Sometimes when my imagination drifts, I picture all the periods of isolation of a lifetime connected to each other by an invisible bond. Maybe if we put them back to back we could see ourselves uncorrupted, undiluted, pure, impervious to the magnetism of a world that imposes on us to conform. But is it even possible to show enough resistance to ward off the conditioned thoughts? Can we really start seeing what we never see about ourselves, about the world? Or will we continue living our lives like we have nothing better to do?
The test was positive and it was still positive no matter how long I kept staring at it. I walked to another pharmacy and bought all the tests they had in store. All came back positive. I pushed them to the bin with my forearm and screamed ‘No! No, No NO!’ I didn’t want children, I never had wanted children, this was an accident, an error, a betrayal. That evening I drove to the nearest headland and parked underneath the lighthouse of the peninsula. The wind was bashing the wings of the car and rocked my interrogations from side to side as I watched the sun go down between the mountains and the sea. My head was a choir of many dissonant voices. We are alone. Existence is a random chaos.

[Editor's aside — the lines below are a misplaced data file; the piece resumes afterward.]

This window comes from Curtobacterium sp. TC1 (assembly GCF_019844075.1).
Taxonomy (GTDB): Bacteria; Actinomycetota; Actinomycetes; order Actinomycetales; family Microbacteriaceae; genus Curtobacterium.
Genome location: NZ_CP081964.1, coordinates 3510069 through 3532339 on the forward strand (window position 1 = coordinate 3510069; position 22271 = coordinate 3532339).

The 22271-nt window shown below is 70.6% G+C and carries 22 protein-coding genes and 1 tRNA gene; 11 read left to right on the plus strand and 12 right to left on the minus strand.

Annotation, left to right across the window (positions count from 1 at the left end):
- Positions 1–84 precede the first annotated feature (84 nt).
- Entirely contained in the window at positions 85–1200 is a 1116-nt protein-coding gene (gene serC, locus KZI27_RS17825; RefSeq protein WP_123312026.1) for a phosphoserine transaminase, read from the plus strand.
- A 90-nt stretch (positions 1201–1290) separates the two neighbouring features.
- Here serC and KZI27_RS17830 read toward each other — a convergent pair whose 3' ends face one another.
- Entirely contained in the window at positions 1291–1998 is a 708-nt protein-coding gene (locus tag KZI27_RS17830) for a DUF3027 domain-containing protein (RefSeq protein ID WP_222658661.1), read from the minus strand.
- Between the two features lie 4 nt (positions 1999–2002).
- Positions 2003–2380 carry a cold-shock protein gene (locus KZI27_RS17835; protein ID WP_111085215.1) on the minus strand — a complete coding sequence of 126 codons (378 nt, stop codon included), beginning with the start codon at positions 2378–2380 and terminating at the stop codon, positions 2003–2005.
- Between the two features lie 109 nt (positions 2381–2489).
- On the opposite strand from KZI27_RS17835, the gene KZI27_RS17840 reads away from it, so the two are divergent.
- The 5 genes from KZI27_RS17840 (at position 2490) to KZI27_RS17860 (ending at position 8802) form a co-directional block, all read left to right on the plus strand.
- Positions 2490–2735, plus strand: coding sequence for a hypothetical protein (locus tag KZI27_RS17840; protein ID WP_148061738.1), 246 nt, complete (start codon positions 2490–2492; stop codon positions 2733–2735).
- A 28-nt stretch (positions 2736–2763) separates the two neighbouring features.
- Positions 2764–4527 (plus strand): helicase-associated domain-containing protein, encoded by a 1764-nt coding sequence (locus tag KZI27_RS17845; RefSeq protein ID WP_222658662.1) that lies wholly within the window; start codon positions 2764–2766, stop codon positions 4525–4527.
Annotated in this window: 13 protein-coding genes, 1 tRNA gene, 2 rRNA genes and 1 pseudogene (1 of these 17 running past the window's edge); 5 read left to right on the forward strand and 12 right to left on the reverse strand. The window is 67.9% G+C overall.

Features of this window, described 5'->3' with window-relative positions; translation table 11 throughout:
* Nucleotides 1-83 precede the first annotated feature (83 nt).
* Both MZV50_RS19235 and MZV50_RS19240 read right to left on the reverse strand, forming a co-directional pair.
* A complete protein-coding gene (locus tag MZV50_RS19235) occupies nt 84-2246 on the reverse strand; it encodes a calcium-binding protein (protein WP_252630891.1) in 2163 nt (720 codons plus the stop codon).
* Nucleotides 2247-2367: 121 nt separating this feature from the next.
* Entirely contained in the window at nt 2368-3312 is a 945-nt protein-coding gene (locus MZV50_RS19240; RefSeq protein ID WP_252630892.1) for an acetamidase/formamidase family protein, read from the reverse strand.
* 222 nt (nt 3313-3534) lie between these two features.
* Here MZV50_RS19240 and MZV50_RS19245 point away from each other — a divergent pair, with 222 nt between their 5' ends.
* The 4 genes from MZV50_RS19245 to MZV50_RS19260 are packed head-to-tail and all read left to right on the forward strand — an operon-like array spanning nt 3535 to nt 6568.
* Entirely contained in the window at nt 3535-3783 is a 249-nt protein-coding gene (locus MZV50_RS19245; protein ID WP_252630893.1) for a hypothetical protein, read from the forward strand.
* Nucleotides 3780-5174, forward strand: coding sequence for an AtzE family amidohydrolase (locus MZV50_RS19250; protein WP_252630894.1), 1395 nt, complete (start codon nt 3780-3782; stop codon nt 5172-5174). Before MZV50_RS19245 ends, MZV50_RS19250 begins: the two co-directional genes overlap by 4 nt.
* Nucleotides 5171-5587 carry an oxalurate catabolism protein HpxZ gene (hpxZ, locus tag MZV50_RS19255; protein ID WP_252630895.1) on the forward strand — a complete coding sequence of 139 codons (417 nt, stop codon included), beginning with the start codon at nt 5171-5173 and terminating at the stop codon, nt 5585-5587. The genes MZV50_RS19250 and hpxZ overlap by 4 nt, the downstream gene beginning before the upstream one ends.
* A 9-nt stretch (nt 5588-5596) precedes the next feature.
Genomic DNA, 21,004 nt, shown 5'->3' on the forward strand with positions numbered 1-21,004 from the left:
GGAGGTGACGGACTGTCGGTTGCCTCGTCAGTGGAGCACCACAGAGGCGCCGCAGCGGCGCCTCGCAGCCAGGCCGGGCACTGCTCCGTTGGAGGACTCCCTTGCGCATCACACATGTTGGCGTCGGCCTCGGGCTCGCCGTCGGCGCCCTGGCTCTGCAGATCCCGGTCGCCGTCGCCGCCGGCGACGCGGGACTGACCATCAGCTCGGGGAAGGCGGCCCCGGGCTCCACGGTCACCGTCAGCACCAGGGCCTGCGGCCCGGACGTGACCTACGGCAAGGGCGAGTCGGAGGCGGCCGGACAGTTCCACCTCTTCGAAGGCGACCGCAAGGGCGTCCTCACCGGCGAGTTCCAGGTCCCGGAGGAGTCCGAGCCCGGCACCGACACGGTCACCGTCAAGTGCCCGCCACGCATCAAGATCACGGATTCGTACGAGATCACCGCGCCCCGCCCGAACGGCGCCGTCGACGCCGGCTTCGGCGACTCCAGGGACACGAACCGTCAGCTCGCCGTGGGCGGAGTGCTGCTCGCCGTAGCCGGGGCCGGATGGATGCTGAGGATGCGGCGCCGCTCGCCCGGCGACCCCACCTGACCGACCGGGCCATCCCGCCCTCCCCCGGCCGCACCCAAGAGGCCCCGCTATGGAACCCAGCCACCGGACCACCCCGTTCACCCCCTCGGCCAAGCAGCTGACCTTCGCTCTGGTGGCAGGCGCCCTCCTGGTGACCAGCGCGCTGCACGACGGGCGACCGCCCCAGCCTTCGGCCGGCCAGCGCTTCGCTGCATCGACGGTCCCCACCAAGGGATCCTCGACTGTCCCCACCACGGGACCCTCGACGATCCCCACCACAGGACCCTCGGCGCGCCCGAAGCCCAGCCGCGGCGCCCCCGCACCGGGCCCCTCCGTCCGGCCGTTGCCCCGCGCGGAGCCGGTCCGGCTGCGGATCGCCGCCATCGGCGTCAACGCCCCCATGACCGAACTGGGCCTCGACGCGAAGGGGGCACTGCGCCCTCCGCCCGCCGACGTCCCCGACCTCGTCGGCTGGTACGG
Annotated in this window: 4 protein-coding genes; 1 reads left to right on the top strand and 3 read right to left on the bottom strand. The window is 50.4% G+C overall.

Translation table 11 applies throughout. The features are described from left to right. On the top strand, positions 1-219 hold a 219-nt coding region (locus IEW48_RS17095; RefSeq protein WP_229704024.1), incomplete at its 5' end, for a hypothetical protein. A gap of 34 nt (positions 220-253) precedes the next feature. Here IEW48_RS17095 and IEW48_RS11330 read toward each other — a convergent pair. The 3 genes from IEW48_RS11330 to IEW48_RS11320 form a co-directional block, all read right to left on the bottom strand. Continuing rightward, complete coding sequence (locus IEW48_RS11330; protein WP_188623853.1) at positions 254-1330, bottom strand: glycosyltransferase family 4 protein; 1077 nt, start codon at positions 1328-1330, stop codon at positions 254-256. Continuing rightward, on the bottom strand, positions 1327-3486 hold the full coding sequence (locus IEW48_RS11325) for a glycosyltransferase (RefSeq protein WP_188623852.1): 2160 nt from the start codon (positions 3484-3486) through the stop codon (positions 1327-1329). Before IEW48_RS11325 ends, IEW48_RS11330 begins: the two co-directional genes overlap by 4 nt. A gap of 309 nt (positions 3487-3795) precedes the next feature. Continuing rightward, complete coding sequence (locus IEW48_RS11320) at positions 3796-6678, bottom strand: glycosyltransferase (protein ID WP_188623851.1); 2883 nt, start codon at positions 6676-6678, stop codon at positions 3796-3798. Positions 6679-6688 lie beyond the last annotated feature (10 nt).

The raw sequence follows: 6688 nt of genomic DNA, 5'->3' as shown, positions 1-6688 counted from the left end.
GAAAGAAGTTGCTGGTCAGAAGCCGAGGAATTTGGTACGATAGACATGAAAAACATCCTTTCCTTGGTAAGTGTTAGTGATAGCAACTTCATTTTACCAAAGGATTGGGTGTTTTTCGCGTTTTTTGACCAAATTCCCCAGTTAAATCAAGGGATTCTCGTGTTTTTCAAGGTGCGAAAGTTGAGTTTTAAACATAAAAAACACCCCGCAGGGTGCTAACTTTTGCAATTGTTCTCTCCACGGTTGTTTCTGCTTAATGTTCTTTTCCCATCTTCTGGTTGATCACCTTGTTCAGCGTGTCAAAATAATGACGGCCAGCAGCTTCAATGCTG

It is not God, nor fate, that kills the children and the elderly. It is us, only us. I was trying to find my own voice in the cacophony of the world. Everyone was talking but me. Then I felt it. It was quite timid at first, it barely stopped my tears, but I felt it emerging with the bright certainty that I was its rightful creator, I felt its warmth traveling through my veins, my chest and forehead, I knew it, I had seen it before, it was that glimmer of hope again, the truth, the only one that mattered in the whole world: mine.
A few weeks later I summoned the memory of those last rays of sunlight as I walked to the hospital for my abortion, and remembered the truth I had caught in the midst of my loneliness. This was one of the most difficult episodes of my life, I don’t wish it on anyone; but there was never a doubt in my head that it was the right thing to do.
Today I think of all my past isolations and I am grateful for their education. I am aware of their scandalous luxury and selfishness in the light of the world’s growing inequalities—how can you retreat from the world when the world needs you? But if we are the sum of our experiences, I am the sum of my isolations. Because they were a chance to face the walls I didn’t know I was building. Because isolation doesn’t have to mean passivity, but quite the opposite. “Isolation is the gift” says Charles Bukowski in his poem Go All The Way. “You will be alone with the gods, and the nights will flame with fire. You will ride life straight to perfect laughter. It’s the only good fight there is.”